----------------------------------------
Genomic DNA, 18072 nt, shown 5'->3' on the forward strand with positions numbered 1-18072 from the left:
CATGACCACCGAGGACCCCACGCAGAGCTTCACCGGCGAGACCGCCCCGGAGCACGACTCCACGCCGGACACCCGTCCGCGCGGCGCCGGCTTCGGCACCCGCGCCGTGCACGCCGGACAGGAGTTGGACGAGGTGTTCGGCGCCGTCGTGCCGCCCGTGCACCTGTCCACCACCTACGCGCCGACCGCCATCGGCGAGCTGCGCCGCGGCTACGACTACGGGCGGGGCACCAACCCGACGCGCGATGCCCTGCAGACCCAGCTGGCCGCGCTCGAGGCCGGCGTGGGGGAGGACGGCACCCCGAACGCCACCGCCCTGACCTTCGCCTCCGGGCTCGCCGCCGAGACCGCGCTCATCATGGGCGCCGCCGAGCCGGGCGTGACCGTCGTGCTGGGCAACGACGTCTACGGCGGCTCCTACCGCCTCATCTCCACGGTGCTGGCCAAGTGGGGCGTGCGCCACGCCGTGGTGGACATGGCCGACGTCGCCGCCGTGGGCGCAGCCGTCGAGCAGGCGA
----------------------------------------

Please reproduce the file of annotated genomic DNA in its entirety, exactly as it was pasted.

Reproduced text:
Genomic DNA, 18072 nt, shown 5'->3' on the forward strand with positions numbered 1-18072 from the left:
CATGACCACCGAGGACCCCACGCAGAGCTTCACCGGCGAGACCGCCCCGGAGCACGACTCCACGCCGGACACCCGTCCGCGCGGCGCCGGCTTCGGCACCCGCGCCGTGCACGCCGGACAGGAGTTGGACGAGGTGTTCGGCGCCGTCGTGCCGCCCGTGCACCTGTCCACCACCTACGCGCCGACCGCCATCGGCGAGCTGCGCCGCGGCTACGACTACGGGCGGGGCACCAACCCGACGCGCGATGCCCTGCAGACCCAGCTGGCCGCGCTCGAGGCCGGCGTGGGGGAGGACGGCACCCCGAACGCCACCGCCCTGACCTTCGCCTCCGGGCTCGCCGCCGAGACCGCGCTCATCATGGGCGCCGCCGAGCCGGGCGTGACCGTCGTGCTGGGCAACGACGTCTACGGCGGCTCCTACCGCCTCATCTCCACGGTGCTGGCCAAGTGGGGCGTGCGCCACGCCGTGGTGGACATGGCCGACGTCGCCGCCGTGGGCGCAGCCGTCGAGCAGGCGA